Agricola de Cologne (AdC) interviews santo_file (SF)
is a memegenic guerrilla group
Interview: 10 questions—>
You belong to an art scene using new technologies, you are an active representative of a genre dealing with Internet based art, called “netart”.
When those artists started who are active since a longer time, the education in New Media was not yet such advanced like nowadays, often they came form different disciplines and had an interdisciplinary approach, those young artists who start now have partially this more advanced education, but rather not much experience in other disciplines.
Tell me something about your educational background and what is influencing your work?
We don’t have a formal background, neither in art nor in ICT. Probably that is one of the reasons we jump into the net.art scene almost from the beginning. If we were artists or computer scientist we would probably considered this emergent tendency as “non serious”. Our artistic background is more based in a punk attitude towards music and the arts as well as a common fascination for cyberpunk contexts.
Influences hmmm… Let’s see. First of all the so called “classic net.art” or as Olia Lialina calls it “the heroic times”. That is Lialina herself, Alexei Shulgin, Vuk Cosic, and very specially JODI who are good friends of us.
Besides that very specific influence, we can also talk about more general ones like the already metioned punk and cyberpunk, pop art, minimalism, some futurism and constructivism… Outside the art realm, we are deeply influenced by the idea of “meme” and how it is used in our contemporary pop culture.
The term “netart” is widely used for anything posted on the net, there are dozens of definitions which mostly are even contradictory.
How do you define “netart” or if you like the description “Internet based art” better,
do you think your work belongs to this specific genre,
do you think “netart” is art, at all, if yes, what are the criteria?
Are there any aesthetic criteria for an Internet based artwork?
To us, net.art is clearly an art. And we believe that to call something “net.art” it has to make an specific use of internet resources, and appeal to specific elements from it, being an intelligent use of hyperlinks, the use of code as a reference, the use of distributive elements in a network. If I’m a photographer and I put my pictures on the web, that is not enough to call it net.art.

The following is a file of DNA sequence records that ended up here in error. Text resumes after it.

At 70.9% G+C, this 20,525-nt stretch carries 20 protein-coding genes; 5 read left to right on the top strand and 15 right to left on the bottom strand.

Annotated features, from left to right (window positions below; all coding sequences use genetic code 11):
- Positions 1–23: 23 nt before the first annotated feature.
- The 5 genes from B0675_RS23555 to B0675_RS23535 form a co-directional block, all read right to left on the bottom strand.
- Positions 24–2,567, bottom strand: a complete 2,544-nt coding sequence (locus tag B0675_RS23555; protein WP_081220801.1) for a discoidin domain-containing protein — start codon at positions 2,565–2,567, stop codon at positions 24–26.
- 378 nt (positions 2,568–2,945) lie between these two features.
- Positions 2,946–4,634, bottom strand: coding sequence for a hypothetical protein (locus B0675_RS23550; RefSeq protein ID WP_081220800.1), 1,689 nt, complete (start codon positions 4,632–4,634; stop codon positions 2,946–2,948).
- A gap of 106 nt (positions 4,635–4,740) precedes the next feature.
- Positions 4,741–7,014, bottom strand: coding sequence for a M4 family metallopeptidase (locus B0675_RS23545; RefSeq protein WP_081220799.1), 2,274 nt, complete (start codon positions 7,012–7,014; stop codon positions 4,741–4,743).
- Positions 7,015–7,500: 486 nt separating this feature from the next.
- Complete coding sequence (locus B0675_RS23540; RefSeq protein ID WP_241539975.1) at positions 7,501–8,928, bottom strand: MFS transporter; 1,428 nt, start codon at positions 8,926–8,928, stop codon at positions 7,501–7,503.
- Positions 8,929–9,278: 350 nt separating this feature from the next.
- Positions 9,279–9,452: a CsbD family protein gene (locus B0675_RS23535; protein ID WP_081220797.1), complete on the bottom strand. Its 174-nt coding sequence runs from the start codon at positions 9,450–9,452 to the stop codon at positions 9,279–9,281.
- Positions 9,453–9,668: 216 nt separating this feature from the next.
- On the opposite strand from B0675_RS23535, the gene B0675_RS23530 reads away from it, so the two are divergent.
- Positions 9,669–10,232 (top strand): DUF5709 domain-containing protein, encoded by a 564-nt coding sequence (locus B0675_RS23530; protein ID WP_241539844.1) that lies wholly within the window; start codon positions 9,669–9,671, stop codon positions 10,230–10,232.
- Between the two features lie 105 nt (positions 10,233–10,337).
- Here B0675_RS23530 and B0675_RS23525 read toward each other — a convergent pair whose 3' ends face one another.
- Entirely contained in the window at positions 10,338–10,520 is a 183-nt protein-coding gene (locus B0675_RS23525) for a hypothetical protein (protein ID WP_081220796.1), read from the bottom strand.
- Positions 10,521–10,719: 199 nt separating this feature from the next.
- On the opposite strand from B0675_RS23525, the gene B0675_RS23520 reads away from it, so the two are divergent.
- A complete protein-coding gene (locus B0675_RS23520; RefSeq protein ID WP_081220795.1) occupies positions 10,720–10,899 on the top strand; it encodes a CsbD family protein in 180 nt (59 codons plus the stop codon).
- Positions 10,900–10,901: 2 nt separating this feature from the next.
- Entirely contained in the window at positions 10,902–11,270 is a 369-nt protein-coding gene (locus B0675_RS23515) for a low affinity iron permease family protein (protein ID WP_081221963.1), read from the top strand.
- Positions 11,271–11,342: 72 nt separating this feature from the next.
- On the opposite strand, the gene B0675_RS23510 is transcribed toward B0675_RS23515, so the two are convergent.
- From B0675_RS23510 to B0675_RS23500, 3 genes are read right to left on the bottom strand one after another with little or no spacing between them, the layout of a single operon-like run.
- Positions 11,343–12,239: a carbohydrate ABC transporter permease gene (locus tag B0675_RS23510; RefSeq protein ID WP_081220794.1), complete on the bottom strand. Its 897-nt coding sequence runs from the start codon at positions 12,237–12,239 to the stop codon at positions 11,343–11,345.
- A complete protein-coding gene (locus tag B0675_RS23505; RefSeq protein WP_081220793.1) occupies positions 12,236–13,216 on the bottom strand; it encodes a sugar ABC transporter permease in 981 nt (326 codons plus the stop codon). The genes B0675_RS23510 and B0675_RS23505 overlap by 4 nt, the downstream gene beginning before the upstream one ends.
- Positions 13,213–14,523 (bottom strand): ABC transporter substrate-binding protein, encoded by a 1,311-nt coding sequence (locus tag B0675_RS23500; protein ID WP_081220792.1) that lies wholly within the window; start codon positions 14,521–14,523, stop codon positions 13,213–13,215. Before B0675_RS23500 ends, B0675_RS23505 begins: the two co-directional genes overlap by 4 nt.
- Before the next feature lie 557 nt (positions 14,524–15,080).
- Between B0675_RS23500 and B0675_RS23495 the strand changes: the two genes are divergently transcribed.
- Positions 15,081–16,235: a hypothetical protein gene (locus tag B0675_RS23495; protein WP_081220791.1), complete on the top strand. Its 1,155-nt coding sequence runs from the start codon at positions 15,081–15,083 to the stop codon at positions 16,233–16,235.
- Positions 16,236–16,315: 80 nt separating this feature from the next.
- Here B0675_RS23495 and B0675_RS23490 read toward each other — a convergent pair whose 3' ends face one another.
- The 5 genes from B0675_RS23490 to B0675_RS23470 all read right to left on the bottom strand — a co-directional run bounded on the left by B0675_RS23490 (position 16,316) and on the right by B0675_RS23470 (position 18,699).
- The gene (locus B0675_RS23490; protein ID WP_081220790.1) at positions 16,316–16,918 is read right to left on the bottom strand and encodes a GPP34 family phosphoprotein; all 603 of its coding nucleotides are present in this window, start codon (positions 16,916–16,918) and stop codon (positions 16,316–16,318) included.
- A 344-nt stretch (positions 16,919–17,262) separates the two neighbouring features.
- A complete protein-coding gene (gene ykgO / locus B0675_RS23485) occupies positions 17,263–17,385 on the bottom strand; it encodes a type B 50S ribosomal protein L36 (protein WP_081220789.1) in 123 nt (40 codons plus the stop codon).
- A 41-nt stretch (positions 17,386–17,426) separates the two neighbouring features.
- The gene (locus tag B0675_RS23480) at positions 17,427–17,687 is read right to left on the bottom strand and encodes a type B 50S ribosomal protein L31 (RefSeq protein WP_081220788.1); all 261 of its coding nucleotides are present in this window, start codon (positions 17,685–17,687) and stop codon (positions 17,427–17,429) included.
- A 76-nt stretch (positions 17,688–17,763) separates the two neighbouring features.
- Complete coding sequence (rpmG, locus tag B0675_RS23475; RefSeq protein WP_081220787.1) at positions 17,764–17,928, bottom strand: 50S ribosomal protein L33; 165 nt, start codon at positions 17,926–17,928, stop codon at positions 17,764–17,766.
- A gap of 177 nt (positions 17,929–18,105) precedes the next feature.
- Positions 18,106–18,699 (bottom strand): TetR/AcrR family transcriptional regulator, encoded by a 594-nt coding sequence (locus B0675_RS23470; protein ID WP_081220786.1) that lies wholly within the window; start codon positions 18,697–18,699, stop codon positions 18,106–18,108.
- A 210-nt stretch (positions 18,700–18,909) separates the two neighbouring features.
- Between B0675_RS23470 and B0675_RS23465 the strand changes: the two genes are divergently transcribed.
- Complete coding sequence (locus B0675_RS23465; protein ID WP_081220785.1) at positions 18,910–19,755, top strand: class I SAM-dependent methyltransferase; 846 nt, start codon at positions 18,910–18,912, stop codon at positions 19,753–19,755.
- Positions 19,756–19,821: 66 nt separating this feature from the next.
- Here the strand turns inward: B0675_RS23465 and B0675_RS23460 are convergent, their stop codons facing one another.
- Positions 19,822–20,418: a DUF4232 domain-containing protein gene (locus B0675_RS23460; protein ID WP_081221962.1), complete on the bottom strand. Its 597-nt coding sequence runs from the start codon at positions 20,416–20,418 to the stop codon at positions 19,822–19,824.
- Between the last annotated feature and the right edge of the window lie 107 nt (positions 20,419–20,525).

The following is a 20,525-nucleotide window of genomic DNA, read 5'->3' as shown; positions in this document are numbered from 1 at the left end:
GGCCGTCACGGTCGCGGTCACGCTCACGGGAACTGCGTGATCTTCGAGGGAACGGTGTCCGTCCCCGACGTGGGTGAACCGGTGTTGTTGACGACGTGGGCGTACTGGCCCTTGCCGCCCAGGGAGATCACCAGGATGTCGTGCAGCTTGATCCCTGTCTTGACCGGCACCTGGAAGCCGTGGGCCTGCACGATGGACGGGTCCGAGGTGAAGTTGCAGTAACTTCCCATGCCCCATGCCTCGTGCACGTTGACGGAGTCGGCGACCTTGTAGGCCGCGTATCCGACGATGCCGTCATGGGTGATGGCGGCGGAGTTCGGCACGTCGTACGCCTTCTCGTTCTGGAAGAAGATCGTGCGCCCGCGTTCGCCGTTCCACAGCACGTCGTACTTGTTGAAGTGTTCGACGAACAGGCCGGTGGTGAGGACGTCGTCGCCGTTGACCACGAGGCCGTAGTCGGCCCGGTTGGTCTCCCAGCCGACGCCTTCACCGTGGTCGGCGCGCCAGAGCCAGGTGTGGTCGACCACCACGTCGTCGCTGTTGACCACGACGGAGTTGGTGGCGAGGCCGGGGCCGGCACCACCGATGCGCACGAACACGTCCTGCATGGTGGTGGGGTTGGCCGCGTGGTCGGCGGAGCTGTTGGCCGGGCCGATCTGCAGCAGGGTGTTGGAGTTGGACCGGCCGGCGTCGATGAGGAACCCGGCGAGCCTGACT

We’d say that our genre is net.art because it exploits several elements of the internet resources, such as the process of navigation, the hyperlink the autoreference widely used during the beginning of net.art, and so on. More specifically we could even say that our work is mostly a part of the “classic net.art” scene, due to its use of HTML instead of Flash, the use of autoreferencial elements, small images (in Kb size), the use of non-intuitive ways to navigate the website, and so on.
About aesthetic criteria, first of all we think that all classes of art must, before all, give you some sense of wonder, emotion, surprise. And each branch of art uses its own formal criteria to produce such an effect. If there is no surprise, no wonder, no guts reaction then it is not art. So, the specific aesthetic criteria for net.art is to analyse how this wonder and emotion is generated using the resources that the digital media offer.
What kind of meaning have the new technologies and the Internet to you,
are they just tools for expressing your artistic intentions, or have they rather an ideological character, as it can be found with many “netartists”, or what else do they mean to you?
Despite it may sound a little Zen, we can say: “both”. So, from one point of view, we believe that doing net.art is an ideological position. You have to relate with it in a certain way. There is a “right” way and a “wrong” way of using. To us, the “right way” is the low-tech way.
But then, within that framework, there is also space for personal expression. Technology is also a mean to an end, not the end by itself.
Many “Internet based artists” work on “engaged” themes and subjects, for instance, in social, political, cultural etc concern.
Which contents are you particularly interested in, what are the subjects you are working on and what is your artistic message(s), if you have any, and what are your personal artistic visions for future artworking (if you have any).
Without being exhaustive, these are the main subjects that interest us:
The memes, and how certain elements of popular culture (images, sounds, songs, quotes) go from brain to brain, infecting people like mental viruses.This includes also the social part of the memes: how they are used to transmit messages and affect the general vision of people on what is work, democracy, globalization, sports, gender, and so on. So we are not activists in the sense of making projects which discuss specific subjects (like for example, the war in Iraq) but we like to discuss how memes affect our lives (so we can make an artwork on what is war in general).